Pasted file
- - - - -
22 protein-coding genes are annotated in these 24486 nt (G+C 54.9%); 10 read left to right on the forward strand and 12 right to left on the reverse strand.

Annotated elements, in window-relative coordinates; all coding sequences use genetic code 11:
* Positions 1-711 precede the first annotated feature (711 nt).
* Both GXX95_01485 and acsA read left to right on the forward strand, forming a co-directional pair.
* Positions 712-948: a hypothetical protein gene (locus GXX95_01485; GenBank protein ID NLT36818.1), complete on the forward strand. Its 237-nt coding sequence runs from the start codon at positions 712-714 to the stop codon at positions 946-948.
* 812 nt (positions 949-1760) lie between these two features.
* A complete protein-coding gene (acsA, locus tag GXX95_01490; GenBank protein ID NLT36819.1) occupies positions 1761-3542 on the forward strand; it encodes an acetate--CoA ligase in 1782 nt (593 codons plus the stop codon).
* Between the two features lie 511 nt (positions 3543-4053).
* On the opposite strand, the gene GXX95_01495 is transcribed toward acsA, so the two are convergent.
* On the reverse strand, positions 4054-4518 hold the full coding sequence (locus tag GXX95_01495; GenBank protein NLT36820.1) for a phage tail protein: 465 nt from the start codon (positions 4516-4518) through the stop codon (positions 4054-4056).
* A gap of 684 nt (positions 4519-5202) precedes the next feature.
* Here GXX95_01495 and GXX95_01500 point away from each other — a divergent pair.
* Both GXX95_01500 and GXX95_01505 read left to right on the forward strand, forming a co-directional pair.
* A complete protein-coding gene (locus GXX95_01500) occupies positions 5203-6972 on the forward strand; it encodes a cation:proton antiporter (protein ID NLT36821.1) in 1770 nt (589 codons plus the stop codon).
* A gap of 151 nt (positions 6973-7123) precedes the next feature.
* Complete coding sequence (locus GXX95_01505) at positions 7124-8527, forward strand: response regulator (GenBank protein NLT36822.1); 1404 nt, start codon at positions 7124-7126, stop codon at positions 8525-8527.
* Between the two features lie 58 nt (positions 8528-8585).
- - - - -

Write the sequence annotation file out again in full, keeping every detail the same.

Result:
22 protein-coding genes are annotated in these 24486 nt (G+C 54.9%); 10 read left to right on the forward strand and 12 right to left on the reverse strand.

Annotated elements, in window-relative coordinates; all coding sequences use genetic code 11:
* Positions 1-711 precede the first annotated feature (711 nt).
* Both GXX95_01485 and acsA read left to right on the forward strand, forming a co-directional pair.
* Positions 712-948: a hypothetical protein gene (locus GXX95_01485; GenBank protein ID NLT36818.1), complete on the forward strand. Its 237-nt coding sequence runs from the start codon at positions 712-714 to the stop codon at positions 946-948.
* 812 nt (positions 949-1760) lie between these two features.
* A complete protein-coding gene (acsA, locus tag GXX95_01490; GenBank protein ID NLT36819.1) occupies positions 1761-3542 on the forward strand; it encodes an acetate--CoA ligase in 1782 nt (593 codons plus the stop codon).
* Between the two features lie 511 nt (positions 3543-4053).
* On the opposite strand, the gene GXX95_01495 is transcribed toward acsA, so the two are convergent.
* On the reverse strand, positions 4054-4518 hold the full coding sequence (locus tag GXX95_01495; GenBank protein NLT36820.1) for a phage tail protein: 465 nt from the start codon (positions 4516-4518) through the stop codon (positions 4054-4056).
* A gap of 684 nt (positions 4519-5202) precedes the next feature.
* Here GXX95_01495 and GXX95_01500 point away from each other — a divergent pair.
* Both GXX95_01500 and GXX95_01505 read left to right on the forward strand, forming a co-directional pair.
* A complete protein-coding gene (locus GXX95_01500) occupies positions 5203-6972 on the forward strand; it encodes a cation:proton antiporter (protein ID NLT36821.1) in 1770 nt (589 codons plus the stop codon).
* A gap of 151 nt (positions 6973-7123) precedes the next feature.
* Complete coding sequence (locus GXX95_01505) at positions 7124-8527, forward strand: response regulator (GenBank protein NLT36822.1); 1404 nt, start codon at positions 7124-7126, stop codon at positions 8525-8527.
* Between the two features lie 58 nt (positions 8528-8585).